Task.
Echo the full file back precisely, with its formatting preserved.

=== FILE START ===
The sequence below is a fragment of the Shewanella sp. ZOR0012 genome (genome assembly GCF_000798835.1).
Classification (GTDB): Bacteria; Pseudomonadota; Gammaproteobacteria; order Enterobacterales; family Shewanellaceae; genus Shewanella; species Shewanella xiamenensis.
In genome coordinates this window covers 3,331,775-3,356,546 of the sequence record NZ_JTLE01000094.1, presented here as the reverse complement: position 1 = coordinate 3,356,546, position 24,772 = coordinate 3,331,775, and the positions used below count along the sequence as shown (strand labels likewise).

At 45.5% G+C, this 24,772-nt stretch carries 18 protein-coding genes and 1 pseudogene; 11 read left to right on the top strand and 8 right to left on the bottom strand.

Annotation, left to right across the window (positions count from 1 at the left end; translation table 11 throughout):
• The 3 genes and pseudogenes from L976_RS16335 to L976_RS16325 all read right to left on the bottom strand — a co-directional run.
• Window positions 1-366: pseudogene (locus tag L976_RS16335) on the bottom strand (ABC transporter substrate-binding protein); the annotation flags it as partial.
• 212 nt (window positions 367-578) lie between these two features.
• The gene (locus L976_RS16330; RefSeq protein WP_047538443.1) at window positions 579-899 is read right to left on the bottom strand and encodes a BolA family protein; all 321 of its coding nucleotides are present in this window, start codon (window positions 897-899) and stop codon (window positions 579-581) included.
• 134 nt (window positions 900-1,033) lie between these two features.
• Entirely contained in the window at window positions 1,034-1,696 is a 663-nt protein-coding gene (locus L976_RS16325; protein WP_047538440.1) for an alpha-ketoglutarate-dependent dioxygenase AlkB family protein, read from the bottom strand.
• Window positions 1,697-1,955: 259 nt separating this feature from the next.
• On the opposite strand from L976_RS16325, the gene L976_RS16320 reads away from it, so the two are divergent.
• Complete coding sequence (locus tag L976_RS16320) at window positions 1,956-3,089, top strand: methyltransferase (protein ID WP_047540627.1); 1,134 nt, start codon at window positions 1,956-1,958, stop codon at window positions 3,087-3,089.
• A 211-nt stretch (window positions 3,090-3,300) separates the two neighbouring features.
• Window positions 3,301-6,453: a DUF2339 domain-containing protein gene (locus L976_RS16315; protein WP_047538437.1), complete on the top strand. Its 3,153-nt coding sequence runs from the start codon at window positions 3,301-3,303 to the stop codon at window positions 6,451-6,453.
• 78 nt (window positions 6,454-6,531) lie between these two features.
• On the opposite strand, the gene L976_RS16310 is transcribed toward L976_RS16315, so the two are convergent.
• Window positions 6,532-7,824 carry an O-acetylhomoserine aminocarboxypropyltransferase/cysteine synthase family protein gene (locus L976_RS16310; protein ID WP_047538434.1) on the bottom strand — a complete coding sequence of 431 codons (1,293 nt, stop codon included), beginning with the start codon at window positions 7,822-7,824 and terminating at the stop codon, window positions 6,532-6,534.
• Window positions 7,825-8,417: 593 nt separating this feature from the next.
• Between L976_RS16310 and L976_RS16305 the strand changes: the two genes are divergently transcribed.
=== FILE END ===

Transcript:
The sequence below is a fragment of the Shewanella sp. ZOR0012 genome (genome assembly GCF_000798835.1).
Classification (GTDB): Bacteria; Pseudomonadota; Gammaproteobacteria; order Enterobacterales; family Shewanellaceae; genus Shewanella; species Shewanella xiamenensis.
In genome coordinates this window covers 3,331,775-3,356,546 of the sequence record NZ_JTLE01000094.1, presented here as the reverse complement: position 1 = coordinate 3,356,546, position 24,772 = coordinate 3,331,775, and the positions used below count along the sequence as shown (strand labels likewise).

At 45.5% G+C, this 24,772-nt stretch carries 18 protein-coding genes and 1 pseudogene; 11 read left to right on the top strand and 8 right to left on the bottom strand.

Annotation, left to right across the window (positions count from 1 at the left end; translation table 11 throughout):
• The 3 genes and pseudogenes from L976_RS16335 to L976_RS16325 all read right to left on the bottom strand — a co-directional run.
• Window positions 1-366: pseudogene (locus tag L976_RS16335) on the bottom strand (ABC transporter substrate-binding protein); the annotation flags it as partial.
• 212 nt (window positions 367-578) lie between these two features.
• The gene (locus L976_RS16330; RefSeq protein WP_047538443.1) at window positions 579-899 is read right to left on the bottom strand and encodes a BolA family protein; all 321 of its coding nucleotides are present in this window, start codon (window positions 897-899) and stop codon (window positions 579-581) included.
• 134 nt (window positions 900-1,033) lie between these two features.
• Entirely contained in the window at window positions 1,034-1,696 is a 663-nt protein-coding gene (locus L976_RS16325; protein WP_047538440.1) for an alpha-ketoglutarate-dependent dioxygenase AlkB family protein, read from the bottom strand.
• Window positions 1,697-1,955: 259 nt separating this feature from the next.
• On the opposite strand from L976_RS16325, the gene L976_RS16320 reads away from it, so the two are divergent.
• Complete coding sequence (locus tag L976_RS16320) at window positions 1,956-3,089, top strand: methyltransferase (protein ID WP_047540627.1); 1,134 nt, start codon at window positions 1,956-1,958, stop codon at window positions 3,087-3,089.
• A 211-nt stretch (window positions 3,090-3,300) separates the two neighbouring features.
• Window positions 3,301-6,453: a DUF2339 domain-containing protein gene (locus L976_RS16315; protein WP_047538437.1), complete on the top strand. Its 3,153-nt coding sequence runs from the start codon at window positions 3,301-3,303 to the stop codon at window positions 6,451-6,453.
• 78 nt (window positions 6,454-6,531) lie between these two features.
• On the opposite strand, the gene L976_RS16310 is transcribed toward L976_RS16315, so the two are convergent.
• Window positions 6,532-7,824 carry an O-acetylhomoserine aminocarboxypropyltransferase/cysteine synthase family protein gene (locus L976_RS16310; protein ID WP_047538434.1) on the bottom strand — a complete coding sequence of 431 codons (1,293 nt, stop codon included), beginning with the start codon at window positions 7,822-7,824 and terminating at the stop codon, window positions 6,532-6,534.
• Window positions 7,825-8,417: 593 nt separating this feature from the next.
• Between L976_RS16310 and L976_RS16305 the strand changes: the two genes are divergently transcribed.